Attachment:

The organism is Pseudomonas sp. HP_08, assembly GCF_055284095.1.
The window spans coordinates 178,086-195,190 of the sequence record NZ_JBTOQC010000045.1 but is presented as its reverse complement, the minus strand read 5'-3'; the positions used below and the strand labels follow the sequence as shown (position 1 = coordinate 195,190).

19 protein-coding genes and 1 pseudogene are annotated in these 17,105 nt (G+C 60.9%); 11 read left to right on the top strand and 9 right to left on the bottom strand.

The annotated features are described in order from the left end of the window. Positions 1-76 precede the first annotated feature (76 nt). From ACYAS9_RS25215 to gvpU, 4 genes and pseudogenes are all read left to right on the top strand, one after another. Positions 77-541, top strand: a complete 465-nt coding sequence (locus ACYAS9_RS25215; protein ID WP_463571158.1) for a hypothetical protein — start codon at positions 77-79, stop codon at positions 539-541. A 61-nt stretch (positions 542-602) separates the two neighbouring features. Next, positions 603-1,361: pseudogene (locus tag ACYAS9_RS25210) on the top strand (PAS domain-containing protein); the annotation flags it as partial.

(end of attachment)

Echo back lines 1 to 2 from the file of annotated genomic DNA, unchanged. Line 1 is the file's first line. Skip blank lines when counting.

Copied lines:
The organism is Pseudomonas sp. HP_08, assembly GCF_055284095.1.
The window spans coordinates 178,086-195,190 of the sequence record NZ_JBTOQC010000045.1 but is presented as its reverse complement, the minus strand read 5'-3'; the positions used below and the strand labels follow the sequence as shown (position 1 = coordinate 195,190).